I probably shouldn’t be posting this… not because it shouldn’t be said, but because I’m exhausted and doubt I’m able to form a coherent thought. Whatever. Here goes:
I’ve been obsessed lately with fact checking the presidential candidates. Agreeing with a particular candidate’s stance has become less important to me than not being lied to with every breath. Once I can determine that, then I’ll look at platforms. Maybe this system would work for you or maybe you prefer a staunch party line and couldn’t care less whether a candidate is shooting straight with you. For the purposes of this post, I’m going to use the findings from the Washington Post.
For Trump’s speech, they rated 25 statements and, by my estimation, they break down as such:
- Lie – 5
- Cherry pick – 2
- Misleading – 13
- Partial truth – 1
- Outdated info – 1
- Unknown – 3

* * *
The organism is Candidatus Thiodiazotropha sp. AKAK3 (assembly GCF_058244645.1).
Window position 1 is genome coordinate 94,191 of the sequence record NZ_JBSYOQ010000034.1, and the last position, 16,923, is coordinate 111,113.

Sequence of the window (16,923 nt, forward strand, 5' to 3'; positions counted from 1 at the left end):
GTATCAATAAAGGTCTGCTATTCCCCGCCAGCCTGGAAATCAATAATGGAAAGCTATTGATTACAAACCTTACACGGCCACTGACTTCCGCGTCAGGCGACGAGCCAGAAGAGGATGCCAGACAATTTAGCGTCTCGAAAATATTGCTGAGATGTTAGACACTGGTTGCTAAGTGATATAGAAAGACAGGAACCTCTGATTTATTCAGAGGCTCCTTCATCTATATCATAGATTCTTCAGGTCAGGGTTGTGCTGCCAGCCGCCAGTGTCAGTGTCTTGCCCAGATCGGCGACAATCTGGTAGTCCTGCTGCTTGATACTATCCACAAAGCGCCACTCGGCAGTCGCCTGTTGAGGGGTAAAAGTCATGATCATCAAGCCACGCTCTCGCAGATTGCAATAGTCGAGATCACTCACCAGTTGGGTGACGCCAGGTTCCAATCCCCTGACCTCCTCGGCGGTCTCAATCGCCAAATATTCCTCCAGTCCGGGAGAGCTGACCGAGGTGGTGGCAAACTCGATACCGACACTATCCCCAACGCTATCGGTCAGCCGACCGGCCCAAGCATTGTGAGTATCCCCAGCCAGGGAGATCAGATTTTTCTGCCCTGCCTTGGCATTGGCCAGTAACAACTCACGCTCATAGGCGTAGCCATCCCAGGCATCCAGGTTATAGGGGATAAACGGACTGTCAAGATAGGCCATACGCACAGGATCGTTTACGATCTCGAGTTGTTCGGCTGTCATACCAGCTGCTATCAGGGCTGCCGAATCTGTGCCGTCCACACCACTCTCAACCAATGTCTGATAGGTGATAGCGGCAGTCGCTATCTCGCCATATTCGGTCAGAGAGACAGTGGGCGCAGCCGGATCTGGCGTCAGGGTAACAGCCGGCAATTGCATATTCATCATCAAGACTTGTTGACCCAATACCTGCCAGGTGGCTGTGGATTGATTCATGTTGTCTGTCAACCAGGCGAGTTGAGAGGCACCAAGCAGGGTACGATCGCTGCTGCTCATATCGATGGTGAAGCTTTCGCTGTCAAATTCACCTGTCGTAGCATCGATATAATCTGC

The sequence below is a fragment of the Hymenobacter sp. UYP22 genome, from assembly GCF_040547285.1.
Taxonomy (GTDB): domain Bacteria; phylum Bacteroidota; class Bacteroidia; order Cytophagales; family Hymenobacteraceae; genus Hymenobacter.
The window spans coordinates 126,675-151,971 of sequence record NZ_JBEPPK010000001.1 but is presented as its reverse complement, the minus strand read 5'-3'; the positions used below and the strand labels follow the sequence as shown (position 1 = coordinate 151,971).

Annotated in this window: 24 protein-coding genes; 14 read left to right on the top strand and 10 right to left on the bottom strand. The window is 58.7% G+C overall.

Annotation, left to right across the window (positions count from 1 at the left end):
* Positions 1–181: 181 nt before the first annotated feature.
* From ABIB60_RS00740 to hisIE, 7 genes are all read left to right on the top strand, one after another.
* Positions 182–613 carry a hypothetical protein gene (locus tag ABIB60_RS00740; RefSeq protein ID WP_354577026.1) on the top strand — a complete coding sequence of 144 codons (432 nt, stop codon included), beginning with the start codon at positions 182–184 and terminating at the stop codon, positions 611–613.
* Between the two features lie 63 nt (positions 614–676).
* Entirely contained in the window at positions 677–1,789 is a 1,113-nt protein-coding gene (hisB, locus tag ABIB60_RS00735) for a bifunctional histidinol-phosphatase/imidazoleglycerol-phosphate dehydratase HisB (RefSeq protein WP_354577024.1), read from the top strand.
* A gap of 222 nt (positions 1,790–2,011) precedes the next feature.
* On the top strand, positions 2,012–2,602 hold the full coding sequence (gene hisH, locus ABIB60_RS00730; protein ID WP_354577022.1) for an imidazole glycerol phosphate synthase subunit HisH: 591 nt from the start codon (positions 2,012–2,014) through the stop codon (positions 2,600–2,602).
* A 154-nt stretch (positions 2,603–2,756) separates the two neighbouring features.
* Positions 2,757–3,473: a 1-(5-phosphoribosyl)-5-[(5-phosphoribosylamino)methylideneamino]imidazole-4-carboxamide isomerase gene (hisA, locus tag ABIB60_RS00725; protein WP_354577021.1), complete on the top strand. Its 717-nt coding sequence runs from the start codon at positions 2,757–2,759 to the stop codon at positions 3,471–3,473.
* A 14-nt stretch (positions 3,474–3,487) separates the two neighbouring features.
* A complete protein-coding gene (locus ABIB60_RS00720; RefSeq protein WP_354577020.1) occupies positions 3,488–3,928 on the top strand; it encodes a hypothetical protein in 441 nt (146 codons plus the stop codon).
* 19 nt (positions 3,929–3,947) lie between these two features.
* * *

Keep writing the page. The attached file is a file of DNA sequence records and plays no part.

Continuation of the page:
I’m open to others’ interpretation of the statements as presented.
- For Clinton’s speech (or should I say the Dem’s because all statements are not from Hillary), they only rated 9 statements and, by my estimation, they break down as such:
- Lie – 1
- Cherry pick – 1
- Misleading – 2
- Outdated info – 1
- Unknown – 4
To be clear, the unknown category consists of claims where the Washington Post has no idea what the candidate is talking about or the claims simply can’t be substantiated.
At this point, if you’d like to contend that the Washington Post has a Democratic bias due to the lack of checked statements, I could certainly understand that argument. I find the disparity suspicious at the least. Granted, I realize Hillary didn’t speak as long as Trump did, so are we to assume the lack of checked statements means that the candidate was speaking the truth or are we experiencing a lie of omission? I’m curious whether you readers are more concerned with honesty or with a particular party’s platform?
Okay, enough with politics, I’ll return to the regular inanities of life soon. Promise.